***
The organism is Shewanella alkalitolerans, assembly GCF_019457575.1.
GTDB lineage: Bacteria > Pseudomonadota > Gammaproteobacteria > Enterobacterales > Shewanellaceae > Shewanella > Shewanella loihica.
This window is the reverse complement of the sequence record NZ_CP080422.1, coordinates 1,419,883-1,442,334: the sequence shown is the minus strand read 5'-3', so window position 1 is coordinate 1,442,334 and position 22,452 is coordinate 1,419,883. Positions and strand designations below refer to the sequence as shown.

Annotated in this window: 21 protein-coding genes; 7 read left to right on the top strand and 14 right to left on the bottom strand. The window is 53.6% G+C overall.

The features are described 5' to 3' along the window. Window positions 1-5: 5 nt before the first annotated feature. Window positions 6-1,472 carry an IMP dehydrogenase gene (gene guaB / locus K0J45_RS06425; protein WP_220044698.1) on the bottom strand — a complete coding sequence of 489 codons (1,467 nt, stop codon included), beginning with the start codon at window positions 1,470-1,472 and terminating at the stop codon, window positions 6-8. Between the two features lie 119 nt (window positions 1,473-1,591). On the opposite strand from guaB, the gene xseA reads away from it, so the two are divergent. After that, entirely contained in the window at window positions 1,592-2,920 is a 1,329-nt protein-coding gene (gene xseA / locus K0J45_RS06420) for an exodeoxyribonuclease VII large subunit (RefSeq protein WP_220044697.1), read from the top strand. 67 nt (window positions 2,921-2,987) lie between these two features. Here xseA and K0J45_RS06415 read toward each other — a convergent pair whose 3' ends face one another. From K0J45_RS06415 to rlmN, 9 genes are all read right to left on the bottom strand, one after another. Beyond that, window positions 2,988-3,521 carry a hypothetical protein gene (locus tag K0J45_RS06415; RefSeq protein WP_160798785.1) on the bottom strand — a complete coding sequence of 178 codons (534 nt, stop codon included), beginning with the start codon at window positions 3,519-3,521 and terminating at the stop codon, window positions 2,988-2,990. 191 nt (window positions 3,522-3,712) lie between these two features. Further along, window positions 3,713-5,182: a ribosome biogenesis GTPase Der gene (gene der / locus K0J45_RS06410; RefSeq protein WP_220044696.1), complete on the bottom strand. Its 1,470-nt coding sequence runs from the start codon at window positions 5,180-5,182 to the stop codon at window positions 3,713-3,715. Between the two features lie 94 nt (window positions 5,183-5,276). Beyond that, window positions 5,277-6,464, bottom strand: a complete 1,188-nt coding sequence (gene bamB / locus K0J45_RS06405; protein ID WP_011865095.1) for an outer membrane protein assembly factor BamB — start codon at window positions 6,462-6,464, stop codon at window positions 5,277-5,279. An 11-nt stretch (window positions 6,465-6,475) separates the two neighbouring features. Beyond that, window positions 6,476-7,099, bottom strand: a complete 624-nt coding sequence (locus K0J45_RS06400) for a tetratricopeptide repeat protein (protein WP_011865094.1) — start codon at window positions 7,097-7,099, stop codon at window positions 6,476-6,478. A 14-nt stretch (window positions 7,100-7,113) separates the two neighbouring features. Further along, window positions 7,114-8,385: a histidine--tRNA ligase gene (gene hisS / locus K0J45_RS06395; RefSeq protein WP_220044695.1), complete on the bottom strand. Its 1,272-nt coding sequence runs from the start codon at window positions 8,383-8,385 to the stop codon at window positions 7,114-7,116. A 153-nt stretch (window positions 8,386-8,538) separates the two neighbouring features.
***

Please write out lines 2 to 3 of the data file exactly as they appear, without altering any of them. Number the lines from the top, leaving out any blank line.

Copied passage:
GTDB lineage: Bacteria > Pseudomonadota > Gammaproteobacteria > Enterobacterales > Shewanellaceae > Shewanella > Shewanella loihica.
This window is the reverse complement of the sequence record NZ_CP080422.1, coordinates 1,419,883-1,442,334: the sequence shown is the minus strand read 5'-3', so window position 1 is coordinate 1,442,334 and position 22,452 is coordinate 1,419,883. Positions and strand designations below refer to the sequence as shown.